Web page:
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It surely shakes Edinburgh’s status as a capital city that its bus network was finally closed in its entirety yesterday by criminal violence. Can you imagine such a fate befalling London or Paris or anywhere other than downtown Mogadishu? The scale of the outrage is stupendous and it merits a minute or two of deep thought. So lie down Edinburgh and get ready for your psychoanalysis.

Lothian Buses had terminated all of its services from seven thirty pm following weeks of attacks upon vehicles and assaults upon drivers. Rocks have been thrown at windows and through them. The mania is not confined to a single area of the city, since the south-eastern suburbs and Clermiston out to the west have both numbered amongst the hotspots. Access to the Royal Infirmary has been particularly affected, with eight buses being targeted in one evening.

The Edinburgh Evening News describes the attackers as “vandals.” If these kids have used violence to disable a gigantic chunk of the city’s infrastructure then they are probably nearer to meeting any dictionary definition of “terrorists.” The city’s police have not been idle: eighteen people have been arrested and charged. Where the languor that is suggested by their bizarrely named Operation Proust becomes evident is in their disinclination to guarantee the safety of bus routes.

The drivers were already flirting with danger by assuming customer-facing roles during a pandemic. Now they are expected to ply the afflicted routes, alone, visible, and utterly defenceless. I am not suggesting that we go back to the olden days and treat these buses as though they were stagecoaches that should arm themselves against the depredations of highwaymen. Yet the decision to shut down the service altogether is an incredible capitulation, almost akin to a military surrender and an ignominious retreat.

We are telling these teenagers that they are powerful – so powerful that the city’s public transport network, and hundreds of individual journeys, have to be reorganised around their nihilistic violence. This power is not something that they enjoy as an innate property, as though they are some mighty, city-wrecking force like Godzilla or Osama bin Laden. It is instead a power that we have decided to give to them. No end of trouble will result from this, since the city has essentially revealed its vulnerability before every insect. This is not so much the tail wagging the dog as the fleas being allowed to issue it with orders.

Until now we have got unusually far into a Tychy article without encountering any hint of conspiracy. It is admittedly in the obvious interests of Lothian Buses to explore reasons for suspending its services (and the buses are being so far resumed today). Passenger numbers have collapsed during the lockdown, with tens of millions of pounds in profits escaping capture. The Scotsman claims that Edinburgh City Council, the majority shareholder, has lost over £12 million in dividends.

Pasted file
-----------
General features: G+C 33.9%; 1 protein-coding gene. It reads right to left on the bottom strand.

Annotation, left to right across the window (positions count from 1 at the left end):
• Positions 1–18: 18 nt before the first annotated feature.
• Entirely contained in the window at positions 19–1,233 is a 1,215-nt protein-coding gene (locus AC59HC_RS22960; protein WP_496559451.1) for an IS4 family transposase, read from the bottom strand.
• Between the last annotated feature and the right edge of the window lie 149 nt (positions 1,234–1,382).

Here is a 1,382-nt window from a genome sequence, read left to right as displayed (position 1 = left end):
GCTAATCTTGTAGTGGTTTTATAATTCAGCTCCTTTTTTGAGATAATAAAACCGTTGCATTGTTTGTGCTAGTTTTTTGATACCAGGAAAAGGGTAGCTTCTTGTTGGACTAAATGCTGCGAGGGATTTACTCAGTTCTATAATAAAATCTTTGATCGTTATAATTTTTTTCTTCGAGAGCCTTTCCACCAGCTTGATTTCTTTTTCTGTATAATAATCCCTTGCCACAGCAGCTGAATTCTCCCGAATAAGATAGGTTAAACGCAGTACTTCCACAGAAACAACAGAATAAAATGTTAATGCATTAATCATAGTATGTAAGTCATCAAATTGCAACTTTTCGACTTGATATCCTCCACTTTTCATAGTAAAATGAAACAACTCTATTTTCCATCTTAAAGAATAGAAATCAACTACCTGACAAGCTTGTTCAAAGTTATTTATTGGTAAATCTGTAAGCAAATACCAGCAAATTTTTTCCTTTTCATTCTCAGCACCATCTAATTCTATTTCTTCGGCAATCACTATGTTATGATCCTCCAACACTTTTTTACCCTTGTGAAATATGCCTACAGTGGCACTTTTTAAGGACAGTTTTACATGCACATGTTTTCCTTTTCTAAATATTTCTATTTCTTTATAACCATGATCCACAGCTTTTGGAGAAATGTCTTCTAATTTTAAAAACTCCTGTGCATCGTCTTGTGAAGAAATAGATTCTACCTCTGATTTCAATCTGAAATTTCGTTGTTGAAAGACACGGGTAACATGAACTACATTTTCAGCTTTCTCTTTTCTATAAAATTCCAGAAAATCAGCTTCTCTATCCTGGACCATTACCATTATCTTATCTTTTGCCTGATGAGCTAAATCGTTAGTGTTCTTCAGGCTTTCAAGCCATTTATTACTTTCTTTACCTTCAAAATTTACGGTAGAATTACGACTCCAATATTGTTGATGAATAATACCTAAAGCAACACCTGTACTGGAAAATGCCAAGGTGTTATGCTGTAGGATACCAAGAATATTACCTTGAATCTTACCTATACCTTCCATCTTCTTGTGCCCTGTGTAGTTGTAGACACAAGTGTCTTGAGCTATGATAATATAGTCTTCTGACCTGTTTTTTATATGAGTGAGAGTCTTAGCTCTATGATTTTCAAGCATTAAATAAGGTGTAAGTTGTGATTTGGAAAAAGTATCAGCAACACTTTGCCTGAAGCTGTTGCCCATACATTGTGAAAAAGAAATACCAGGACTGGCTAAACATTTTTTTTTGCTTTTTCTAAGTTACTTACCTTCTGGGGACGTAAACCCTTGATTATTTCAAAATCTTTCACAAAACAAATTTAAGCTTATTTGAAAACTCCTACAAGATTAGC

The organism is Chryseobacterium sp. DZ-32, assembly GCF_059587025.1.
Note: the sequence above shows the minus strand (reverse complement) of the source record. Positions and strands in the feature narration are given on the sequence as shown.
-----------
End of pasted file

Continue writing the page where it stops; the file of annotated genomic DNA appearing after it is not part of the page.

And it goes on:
These days, Lothian Buses is running only essential services and you are probably now familiar with the sight of the desolate buses, each decked out with its two or three lonely passengers. During the dead of winter, the windows of the buses had been kept open, as a ridiculous COVID-busting measure to “increase airflow,” which had demoralised the few passengers left even further.

It is fun to imagine Lothian Buses in an implicit, strategic alliance with the hooligans, but it seems more plausible to me that in yesterday’s shutdown the city had simply lost its nerve. Any blow to the city’s infrastructure should be immediately a matter for central government to deal with rather than just the local police. Enough police should be deployed to ensure that buses can run safely, that the drivers are protected, and that nurses who are travelling to the Royal Infirmary do not get hit with rocks and broken glass. There is nothing authentically illiberal or authoritarian to such a call: it is the government’s most basic function and essence.

People who live in the south have explained to me that the area where the criminals are active is too large and wooded to be effectively policed. I would reply to this that the police are fully capable of operating on such a scale when it comes to enforcing the lockdown. The bus suspension sits very guiltily next to another news story from yesterday, a story in which the police were all of a sudden confident and resourceful again. Hundreds of people had gathered on the Meadows to enjoy the spring sunshine and to celebrate St Patrick’s Day. The sort of police crackdown that should have been launched on the attackers of the buses came to be deployed instead against these hapless merrymakers.

The public health justification for this crackdown is either insincere or incoherent. There is already something distinctly retro about clearing large outdoor gatherings. Last month, Edinburgh University’s own Professor Mark Woolhouse had told a Westminster hearing that there was “very little evidence of outdoor transmission” and that “there’s never been a Covid-19 outbreak linked to a beach ever anywhere in the world to the best of my knowledge.” But if the lockdown is a factory for the mass-production of new criminals, with more and more ordinary behaviours being processed into criminality, then the police can be perhaps forgiven for missing the rock-hurling psychopaths amidst all of the sunbathers and al fresco Guinness sippers.